Westbury white horse ★☆☆
The poster child white horse of Wiltshire dates to the 18C
There has been a white horse on this hillside since at least 1742 (though locals would love to believe it dates to the 9C), though it used to look remarkably different—more like a bug-eyed wiener dog with a saddle and a disturbingly forked tail (there's an image in the "Photos" section).
The Westbury Horse (sometimes called the Bratton White Horse) was re-cut in (roughly) its current form in 1778 by Lord Abingdon's steward, Mr. George Gee. Minor changes accrued at each major restoration, notably in 1873 and 1903, and then in the 1950s a local cement company covered the entire horse in concrete.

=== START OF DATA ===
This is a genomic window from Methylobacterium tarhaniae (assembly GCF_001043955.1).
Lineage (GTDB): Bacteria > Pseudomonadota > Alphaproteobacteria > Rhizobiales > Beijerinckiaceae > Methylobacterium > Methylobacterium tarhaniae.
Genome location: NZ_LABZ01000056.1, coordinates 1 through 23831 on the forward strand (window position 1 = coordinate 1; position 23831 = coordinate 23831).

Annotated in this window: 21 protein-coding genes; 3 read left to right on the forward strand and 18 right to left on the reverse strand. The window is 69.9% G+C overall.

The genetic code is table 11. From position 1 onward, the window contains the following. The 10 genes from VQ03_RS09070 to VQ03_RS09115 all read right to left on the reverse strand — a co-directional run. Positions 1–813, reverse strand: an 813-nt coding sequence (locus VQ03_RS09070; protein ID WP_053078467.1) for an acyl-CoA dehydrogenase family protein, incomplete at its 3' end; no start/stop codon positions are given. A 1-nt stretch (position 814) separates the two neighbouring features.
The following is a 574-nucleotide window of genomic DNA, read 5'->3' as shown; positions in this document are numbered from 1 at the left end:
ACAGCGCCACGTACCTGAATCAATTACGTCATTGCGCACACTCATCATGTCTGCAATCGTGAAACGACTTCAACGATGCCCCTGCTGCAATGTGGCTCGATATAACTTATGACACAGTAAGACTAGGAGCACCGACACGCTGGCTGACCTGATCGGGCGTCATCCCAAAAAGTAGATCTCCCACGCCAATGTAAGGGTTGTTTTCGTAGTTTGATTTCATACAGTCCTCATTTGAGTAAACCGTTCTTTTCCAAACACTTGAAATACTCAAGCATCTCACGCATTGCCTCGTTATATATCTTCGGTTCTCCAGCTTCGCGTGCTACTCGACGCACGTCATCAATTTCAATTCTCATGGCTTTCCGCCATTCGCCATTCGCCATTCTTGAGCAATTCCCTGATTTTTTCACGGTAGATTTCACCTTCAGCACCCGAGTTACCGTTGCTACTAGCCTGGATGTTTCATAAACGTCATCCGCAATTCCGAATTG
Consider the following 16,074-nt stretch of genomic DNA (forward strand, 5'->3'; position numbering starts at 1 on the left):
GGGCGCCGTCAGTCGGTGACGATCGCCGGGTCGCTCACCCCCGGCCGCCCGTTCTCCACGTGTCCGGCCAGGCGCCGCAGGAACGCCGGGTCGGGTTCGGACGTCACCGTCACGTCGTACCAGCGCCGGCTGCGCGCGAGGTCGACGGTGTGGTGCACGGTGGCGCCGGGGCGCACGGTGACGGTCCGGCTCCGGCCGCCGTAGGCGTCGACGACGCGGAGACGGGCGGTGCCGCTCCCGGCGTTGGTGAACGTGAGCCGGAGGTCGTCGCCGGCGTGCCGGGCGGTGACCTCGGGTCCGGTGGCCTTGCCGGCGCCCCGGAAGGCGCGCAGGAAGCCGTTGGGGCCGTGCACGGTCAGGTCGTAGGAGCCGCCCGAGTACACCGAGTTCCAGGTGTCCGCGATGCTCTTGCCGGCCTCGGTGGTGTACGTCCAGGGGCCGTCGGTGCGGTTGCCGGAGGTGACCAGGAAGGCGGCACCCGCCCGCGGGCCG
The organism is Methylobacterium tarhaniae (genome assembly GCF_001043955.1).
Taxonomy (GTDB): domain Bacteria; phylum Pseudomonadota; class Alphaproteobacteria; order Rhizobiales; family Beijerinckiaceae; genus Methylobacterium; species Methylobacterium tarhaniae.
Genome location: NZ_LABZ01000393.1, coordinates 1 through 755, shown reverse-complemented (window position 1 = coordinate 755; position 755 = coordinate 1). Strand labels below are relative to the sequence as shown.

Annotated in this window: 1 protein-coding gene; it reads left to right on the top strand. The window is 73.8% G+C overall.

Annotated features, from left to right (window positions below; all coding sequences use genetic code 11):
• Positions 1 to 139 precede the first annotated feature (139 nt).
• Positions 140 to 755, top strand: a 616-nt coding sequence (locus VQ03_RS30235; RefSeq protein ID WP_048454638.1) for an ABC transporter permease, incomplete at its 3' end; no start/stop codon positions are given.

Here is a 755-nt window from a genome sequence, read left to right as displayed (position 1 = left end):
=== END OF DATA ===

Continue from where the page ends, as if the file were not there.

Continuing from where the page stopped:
While this has preserved the form of the horse—and its size, at 52 m (170 feet) long and 55 m (180 feet) high—the cement has a tendency to turn gray over time, and the horse is frequently repainted white. (If some of it looks whiter than others, it was likely repainting over large-scale graffiti, which happens from time to time.)